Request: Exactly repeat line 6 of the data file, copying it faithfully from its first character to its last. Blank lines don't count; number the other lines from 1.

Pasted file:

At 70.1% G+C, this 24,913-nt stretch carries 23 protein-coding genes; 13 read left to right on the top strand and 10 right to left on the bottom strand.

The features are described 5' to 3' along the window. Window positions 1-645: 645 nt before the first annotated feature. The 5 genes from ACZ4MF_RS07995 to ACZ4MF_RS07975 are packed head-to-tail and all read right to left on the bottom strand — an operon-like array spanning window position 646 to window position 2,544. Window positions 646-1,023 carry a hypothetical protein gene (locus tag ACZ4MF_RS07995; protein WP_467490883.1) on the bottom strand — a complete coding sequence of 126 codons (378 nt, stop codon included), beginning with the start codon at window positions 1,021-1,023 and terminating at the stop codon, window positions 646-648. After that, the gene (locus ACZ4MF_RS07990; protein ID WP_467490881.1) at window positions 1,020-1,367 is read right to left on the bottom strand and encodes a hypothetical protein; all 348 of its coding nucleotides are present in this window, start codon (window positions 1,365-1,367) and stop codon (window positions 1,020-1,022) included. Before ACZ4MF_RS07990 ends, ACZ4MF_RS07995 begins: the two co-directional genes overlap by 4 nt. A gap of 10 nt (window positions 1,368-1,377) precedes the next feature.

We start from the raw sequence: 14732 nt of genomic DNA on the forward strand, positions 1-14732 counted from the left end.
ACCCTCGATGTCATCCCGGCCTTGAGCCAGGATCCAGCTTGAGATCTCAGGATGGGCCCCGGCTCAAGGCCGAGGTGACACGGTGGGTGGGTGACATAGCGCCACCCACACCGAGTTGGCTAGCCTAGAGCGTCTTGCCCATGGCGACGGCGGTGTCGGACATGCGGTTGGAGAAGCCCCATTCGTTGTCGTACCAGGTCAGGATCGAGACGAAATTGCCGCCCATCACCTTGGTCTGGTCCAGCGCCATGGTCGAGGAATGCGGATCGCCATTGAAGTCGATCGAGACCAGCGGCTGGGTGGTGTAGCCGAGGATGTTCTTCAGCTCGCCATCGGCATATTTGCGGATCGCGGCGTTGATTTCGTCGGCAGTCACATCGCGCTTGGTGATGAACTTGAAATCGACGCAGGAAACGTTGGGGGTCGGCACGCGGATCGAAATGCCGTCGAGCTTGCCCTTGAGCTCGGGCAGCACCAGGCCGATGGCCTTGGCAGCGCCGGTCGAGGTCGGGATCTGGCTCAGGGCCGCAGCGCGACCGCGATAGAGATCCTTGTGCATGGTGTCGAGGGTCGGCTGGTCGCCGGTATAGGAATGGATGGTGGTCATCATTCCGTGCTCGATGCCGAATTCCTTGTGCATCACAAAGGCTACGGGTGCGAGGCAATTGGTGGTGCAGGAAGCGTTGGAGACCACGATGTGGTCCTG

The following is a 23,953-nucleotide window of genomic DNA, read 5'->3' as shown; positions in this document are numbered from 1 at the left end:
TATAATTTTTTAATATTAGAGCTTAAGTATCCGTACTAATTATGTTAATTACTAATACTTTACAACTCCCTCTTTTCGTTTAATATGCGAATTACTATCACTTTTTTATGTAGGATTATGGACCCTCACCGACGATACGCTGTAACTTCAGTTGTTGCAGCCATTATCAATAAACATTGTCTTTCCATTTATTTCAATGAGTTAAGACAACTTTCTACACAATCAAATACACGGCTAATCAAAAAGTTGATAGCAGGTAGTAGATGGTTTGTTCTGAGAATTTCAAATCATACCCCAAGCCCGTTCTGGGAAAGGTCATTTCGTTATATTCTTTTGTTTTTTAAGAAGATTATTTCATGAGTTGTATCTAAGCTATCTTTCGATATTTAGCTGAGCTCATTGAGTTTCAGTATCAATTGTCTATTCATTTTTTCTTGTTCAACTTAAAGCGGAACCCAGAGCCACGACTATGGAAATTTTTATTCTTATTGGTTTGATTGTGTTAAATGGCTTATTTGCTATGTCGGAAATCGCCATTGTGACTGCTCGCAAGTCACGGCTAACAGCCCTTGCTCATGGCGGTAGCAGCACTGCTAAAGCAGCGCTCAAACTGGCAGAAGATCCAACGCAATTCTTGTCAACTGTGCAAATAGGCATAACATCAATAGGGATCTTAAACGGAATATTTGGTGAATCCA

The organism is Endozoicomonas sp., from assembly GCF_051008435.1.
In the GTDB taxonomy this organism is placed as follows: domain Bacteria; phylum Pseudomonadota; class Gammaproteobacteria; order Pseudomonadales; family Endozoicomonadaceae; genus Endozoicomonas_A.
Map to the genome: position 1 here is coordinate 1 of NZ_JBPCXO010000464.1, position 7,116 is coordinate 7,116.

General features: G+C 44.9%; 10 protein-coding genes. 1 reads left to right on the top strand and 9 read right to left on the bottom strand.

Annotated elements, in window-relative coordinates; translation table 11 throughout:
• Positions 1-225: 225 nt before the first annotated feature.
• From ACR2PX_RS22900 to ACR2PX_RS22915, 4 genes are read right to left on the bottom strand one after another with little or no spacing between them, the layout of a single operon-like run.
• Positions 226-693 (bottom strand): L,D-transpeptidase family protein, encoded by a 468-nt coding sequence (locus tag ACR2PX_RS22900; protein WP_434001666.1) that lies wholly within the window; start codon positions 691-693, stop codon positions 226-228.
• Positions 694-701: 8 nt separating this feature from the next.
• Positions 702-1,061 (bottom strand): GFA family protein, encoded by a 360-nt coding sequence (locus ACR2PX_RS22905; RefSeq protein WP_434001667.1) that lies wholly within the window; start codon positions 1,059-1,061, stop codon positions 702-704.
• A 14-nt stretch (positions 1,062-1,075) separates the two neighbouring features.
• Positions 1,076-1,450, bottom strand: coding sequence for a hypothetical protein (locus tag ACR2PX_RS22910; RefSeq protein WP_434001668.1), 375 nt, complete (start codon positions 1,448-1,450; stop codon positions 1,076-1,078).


TATAATTTTTTAATATTAGAGCTTAAGTATCCGTACTAATTATGTTAATTACTAATACTTTACAACTCCCTCTTTTCGTTTAATATGCGAATTACTATCACTTTTTTATGTAGGATTATGGACCCTCACCGACGATACGCTGTAACTTCAGTTGTTGCAGCCATTATCAATAAACATTGTCTTTCCATTTATTTCAATGAGTTAAGACAACTTTCTACACAATCAAATACACGGCTAATCAAAAAGTTGATAGCAGGTAGTAGATGGTTTGTTCTGAGAATTTCAAATCATACCCCAAGCCCGTTCTGGGAAAGGTCATTTCGTTATATTCTTTTGTTTTTTAAGAAGATTATTTCATGAGTTGTATCTAAGCTATCTTTCGATATTTAGCTGAGCTCATTGAGTTTCAGTATCAATTGTCTATTCATTTTTTCTTGTTCAACTTAAAGCGGAACCCAGAGCCACGACTATGGAAATTTTTATTCTTATTGGTTTGATTGTGTTAAATGGCTTATTTGCTATGTCGGAAATCGCCATTGTGACTGCTCGCAAGTCACGGCTAACAGCCCTTGCTCATGGCGGTAGCAGCACTGCTAAAGCAGCGCTCAAACTGGCAGAAGATCCAACGCAATTCTTGTCAACTGTGCAAATAGGCATAACATCAATAGGGATCTTAAACGGAATATTTGGTGAATCCA